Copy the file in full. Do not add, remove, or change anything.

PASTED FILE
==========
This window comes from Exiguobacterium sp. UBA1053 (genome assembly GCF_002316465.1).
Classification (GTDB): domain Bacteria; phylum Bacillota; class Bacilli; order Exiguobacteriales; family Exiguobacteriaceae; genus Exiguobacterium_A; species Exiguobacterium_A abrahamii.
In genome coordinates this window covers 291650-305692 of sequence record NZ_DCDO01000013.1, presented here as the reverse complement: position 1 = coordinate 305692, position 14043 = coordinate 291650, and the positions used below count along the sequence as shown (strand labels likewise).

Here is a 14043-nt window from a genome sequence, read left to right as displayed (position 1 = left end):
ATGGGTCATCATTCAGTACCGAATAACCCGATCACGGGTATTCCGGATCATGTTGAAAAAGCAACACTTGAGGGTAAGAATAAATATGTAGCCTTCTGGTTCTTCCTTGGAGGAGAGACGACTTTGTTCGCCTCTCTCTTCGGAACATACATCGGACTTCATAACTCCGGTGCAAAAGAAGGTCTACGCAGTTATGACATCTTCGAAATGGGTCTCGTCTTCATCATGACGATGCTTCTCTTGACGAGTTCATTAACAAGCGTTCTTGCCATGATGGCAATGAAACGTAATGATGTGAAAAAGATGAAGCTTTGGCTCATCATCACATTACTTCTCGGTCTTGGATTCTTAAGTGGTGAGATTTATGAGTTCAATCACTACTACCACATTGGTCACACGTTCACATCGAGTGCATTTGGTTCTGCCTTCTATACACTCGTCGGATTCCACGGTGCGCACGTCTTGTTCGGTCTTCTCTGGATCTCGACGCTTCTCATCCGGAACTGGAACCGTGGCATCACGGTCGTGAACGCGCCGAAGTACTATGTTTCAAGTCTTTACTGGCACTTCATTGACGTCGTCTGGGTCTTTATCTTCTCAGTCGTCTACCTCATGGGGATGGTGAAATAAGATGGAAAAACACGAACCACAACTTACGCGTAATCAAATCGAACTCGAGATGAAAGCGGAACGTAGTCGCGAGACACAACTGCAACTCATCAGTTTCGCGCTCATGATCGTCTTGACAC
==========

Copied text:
This window comes from Exiguobacterium sp. UBA1053 (genome assembly GCF_002316465.1).
Classification (GTDB): domain Bacteria; phylum Bacillota; class Bacilli; order Exiguobacteriales; family Exiguobacteriaceae; genus Exiguobacterium_A; species Exiguobacterium_A abrahamii.
In genome coordinates this window covers 291650-305692 of sequence record NZ_DCDO01000013.1, presented here as the reverse complement: position 1 = coordinate 305692, position 14043 = coordinate 291650, and the positions used below count along the sequence as shown (strand labels likewise).

Here is a 14043-nt window from a genome sequence, read left to right as displayed (position 1 = left end):
ATGGGTCATCATTCAGTACCGAATAACCCGATCACGGGTATTCCGGATCATGTTGAAAAAGCAACACTTGAGGGTAAGAATAAATATGTAGCCTTCTGGTTCTTCCTTGGAGGAGAGACGACTTTGTTCGCCTCTCTCTTCGGAACATACATCGGACTTCATAACTCCGGTGCAAAAGAAGGTCTACGCAGTTATGACATCTTCGAAATGGGTCTCGTCTTCATCATGACGATGCTTCTCTTGACGAGTTCATTAACAAGCGTTCTTGCCATGATGGCAATGAAACGTAATGATGTGAAAAAGATGAAGCTTTGGCTCATCATCACATTACTTCTCGGTCTTGGATTCTTAAGTGGTGAGATTTATGAGTTCAATCACTACTACCACATTGGTCACACGTTCACATCGAGTGCATTTGGTTCTGCCTTCTATACACTCGTCGGATTCCACGGTGCGCACGTCTTGTTCGGTCTTCTCTGGATCTCGACGCTTCTCATCCGGAACTGGAACCGTGGCATCACGGTCGTGAACGCGCCGAAGTACTATGTTTCAAGTCTTTACTGGCACTTCATTGACGTCGTCTGGGTCTTTATCTTCTCAGTCGTCTACCTCATGGGGATGGTGAAATAAGATGGAAAAACACGAACCACAACTTACGCGTAATCAAATCGAACTCGAGATGAAAGCGGAACGTAGTCGCGAGACACAACTGCAACTCATCAGTTTCGCGCTCATGATCGTCTTGACAC